Before they become final, the potential rules for event wagering in Arizona are subject to scrutiny. The public period for Arizona sports betting regulations comments has produced mostly a list of requests for clarification.
The petitions for elucidation come from a number of potential industry stakeholders. Additionally, the comments present mixed reactions to the pending launch of sportsbooks in AZ.
Arizona sports betting regulations comments
After the AZ Dept. of Gaming (ADG) published its initial draft of the regulations, it opened them up for comment. Interested parties have been able to post their thoughts online. The Department also held two virtual meetings on the subject as well. Among the issues raised in those meetings were:
- How many online skins a licensee can contract for
- The procedure for how the Dept. will determine which tribal casino operators get licenses
- Whether racetracks have to partner with licensees to offer sports betting
Meanwhile, the online comments have echoed those concerns. In fact, some of the same parties took advantage of both forums. For example, Dave Auther, one of the co-owners of Arizona Downs, spoke on behalf of the property at one of the online meetings. Another owner, Tom Auther, submitted similar comments online.
Both Authers “penned” a similar complaint. T. Auther’s online comment stated a preference for the elimination of language that requires an AZ racetrack to partner with a license-holding sports team or tribal casino to offer sports betting.
During Monday’s meetings, D. Auther objected to the same language on the premise of having to share revenue with such a partner. However, ADG Director Ted Vogt was resolute that the department interprets the statute that way. Other online comments addressed disparate issues and come from sources that sports fans in AZ should recognize.
Asking for help on official data, semantics, and skins
A representative for the Arizona Cardinals, Rob Dalager, raised one of the points of clarification. Dalager posited about whether a “designee” could partner with more than one licensee under the regulations. He also expressed that it’s his client’s desire for clarification in the affirmative on that point.
Dalager also presented an issue over the definition of the term “designee.” He expressed an opinion that the current language presents confusion over what exactly a designee can and can’t do within the rules in terms of offering wagering.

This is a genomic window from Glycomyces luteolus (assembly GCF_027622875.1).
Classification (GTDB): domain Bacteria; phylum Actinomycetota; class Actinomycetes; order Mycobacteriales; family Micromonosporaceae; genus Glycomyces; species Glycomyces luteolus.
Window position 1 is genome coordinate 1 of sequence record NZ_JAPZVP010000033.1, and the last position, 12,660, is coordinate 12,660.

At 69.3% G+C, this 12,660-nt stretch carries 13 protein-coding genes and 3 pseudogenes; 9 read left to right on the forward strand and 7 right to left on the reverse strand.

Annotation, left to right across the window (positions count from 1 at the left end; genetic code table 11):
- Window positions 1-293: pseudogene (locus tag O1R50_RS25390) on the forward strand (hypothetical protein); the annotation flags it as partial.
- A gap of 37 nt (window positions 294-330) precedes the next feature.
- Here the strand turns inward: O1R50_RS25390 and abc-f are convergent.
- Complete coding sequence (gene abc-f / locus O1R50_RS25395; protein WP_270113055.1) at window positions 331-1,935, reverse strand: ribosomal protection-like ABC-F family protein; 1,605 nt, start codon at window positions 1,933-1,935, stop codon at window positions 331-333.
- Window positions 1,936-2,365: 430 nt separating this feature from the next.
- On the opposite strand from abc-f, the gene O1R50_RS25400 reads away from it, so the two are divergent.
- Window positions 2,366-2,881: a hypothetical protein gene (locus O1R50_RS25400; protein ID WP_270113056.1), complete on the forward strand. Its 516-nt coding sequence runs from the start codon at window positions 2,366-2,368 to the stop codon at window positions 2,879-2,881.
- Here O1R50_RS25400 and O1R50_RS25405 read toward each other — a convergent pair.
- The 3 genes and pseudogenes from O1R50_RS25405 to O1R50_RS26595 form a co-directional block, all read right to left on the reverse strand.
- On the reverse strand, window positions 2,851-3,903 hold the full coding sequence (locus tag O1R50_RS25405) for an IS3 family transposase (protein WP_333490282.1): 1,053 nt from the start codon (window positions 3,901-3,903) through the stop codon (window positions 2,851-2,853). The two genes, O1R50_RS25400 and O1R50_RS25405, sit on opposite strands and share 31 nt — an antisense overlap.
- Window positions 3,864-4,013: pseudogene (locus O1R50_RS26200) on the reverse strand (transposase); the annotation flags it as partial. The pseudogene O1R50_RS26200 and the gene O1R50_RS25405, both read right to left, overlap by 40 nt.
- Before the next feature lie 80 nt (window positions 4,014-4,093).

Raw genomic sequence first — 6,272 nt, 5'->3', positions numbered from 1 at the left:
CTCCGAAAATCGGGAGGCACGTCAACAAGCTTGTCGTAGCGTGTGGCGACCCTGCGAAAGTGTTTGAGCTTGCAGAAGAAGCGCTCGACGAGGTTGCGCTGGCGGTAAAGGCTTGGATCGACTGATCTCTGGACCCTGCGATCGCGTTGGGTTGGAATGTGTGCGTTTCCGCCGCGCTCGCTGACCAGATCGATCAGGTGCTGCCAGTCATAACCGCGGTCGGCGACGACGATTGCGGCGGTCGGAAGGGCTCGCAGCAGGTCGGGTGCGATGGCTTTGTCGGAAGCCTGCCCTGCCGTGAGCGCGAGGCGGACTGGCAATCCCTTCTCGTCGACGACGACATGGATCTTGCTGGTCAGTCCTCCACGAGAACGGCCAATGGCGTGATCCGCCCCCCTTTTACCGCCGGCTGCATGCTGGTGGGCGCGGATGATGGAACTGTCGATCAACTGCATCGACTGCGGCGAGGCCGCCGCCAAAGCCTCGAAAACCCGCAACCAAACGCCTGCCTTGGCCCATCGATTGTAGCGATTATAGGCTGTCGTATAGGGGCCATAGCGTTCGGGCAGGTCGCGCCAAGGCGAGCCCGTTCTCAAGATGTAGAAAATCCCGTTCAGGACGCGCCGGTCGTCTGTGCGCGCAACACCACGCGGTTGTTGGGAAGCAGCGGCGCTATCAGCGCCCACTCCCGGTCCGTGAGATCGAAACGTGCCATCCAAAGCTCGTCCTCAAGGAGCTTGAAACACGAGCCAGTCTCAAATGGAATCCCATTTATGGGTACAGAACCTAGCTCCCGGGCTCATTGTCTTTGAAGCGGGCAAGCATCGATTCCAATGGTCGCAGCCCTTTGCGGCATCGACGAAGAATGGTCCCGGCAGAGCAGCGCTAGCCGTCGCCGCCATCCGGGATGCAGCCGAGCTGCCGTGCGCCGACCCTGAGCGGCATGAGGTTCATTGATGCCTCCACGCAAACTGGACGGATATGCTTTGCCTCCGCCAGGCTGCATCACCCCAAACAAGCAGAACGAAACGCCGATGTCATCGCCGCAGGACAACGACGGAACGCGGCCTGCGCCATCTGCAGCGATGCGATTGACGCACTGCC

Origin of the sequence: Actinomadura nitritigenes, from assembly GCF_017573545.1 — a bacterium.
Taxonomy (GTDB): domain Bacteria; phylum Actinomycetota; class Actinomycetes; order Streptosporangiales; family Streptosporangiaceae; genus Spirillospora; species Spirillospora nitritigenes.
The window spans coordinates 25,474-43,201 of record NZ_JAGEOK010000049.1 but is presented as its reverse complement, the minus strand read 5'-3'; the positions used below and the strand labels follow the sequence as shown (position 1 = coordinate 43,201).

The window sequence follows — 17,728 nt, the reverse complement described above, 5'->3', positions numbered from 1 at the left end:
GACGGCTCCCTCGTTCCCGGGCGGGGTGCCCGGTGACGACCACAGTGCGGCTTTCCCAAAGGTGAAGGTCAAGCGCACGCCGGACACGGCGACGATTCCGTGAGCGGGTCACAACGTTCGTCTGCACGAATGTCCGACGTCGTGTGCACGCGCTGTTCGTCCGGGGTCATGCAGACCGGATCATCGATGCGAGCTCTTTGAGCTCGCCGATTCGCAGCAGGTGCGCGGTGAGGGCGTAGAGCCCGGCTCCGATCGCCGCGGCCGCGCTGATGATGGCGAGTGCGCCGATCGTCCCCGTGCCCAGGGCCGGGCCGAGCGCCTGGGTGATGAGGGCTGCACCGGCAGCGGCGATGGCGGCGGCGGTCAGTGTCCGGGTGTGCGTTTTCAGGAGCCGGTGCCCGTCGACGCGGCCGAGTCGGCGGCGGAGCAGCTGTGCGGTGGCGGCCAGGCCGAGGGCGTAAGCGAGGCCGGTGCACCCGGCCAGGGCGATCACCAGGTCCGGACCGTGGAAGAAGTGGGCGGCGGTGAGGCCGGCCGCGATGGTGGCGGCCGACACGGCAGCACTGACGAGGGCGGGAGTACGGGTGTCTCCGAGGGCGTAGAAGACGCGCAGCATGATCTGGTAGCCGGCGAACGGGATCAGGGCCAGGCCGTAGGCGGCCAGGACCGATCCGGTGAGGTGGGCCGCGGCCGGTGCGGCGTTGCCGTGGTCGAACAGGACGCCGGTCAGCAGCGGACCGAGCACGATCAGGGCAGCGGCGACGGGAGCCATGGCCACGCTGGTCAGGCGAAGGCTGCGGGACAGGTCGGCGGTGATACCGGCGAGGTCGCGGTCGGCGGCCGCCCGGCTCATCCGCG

Laura McAllister Cox, Vice President of Regulatory Compliance and Legal for Rush Street Gaming (gamblers will know that company better for its Rivers Casino along with BetRivers and PlaySugarHouse online brands) posted several observations. Among them, McAllister Cox requested that the ADG add language to the rules explicitly allowing licensees to use “unofficial” data sources to settle bets.
David Miller, assistant general counsel for the PGA Tour and TPC Scottsdale, chimed in on the designee language and official data as well. However, his point of view was opposed to Cox’s on the data usage. Additionally, Miller stated a belief that the statute intends for each operator to have a single online skin.
Two representatives of tribal casino operators presented contending viewpoints on the single-skin model. Finally, Chad Riney, Senior Counsel for Churchill Downs, asked for a couple of things; that bettors be able to use credit cards to fund accounts and that the ADG establish objective criteria to award limited wagering licenses.
Other comments from less-notable sources expressed opinions less interested in the semantics of the regulations. Apparently, not everyone is happy about this round of gambling expansion in AZ while others are getting impatient for it to happen.
Public truly means public
The comment period has been open to anyone, even people with less of an obvious stake in the business. Thus, the cavalcade of opinions has been varied. For instance, one comment directs several insults at regulators. Another requests that regulators allow DraftKings Sportsbook specifically to go live before Sept. 9.
A final comment of interest is from Jordan Rose, the founder of the Phoenix Rising Football Club. That club plays its home matches in Chandler and is part of the USL. Rose communicates that he believes wagering on Phoenix Rising matches should be permissible since there is no MLS club in AZ.
Soon, all these commenters will get the answers they seek when the ADG releases the final regulations. Regardless of how they feel, they can’t say the department didn’t give them ample opportunity to weigh in.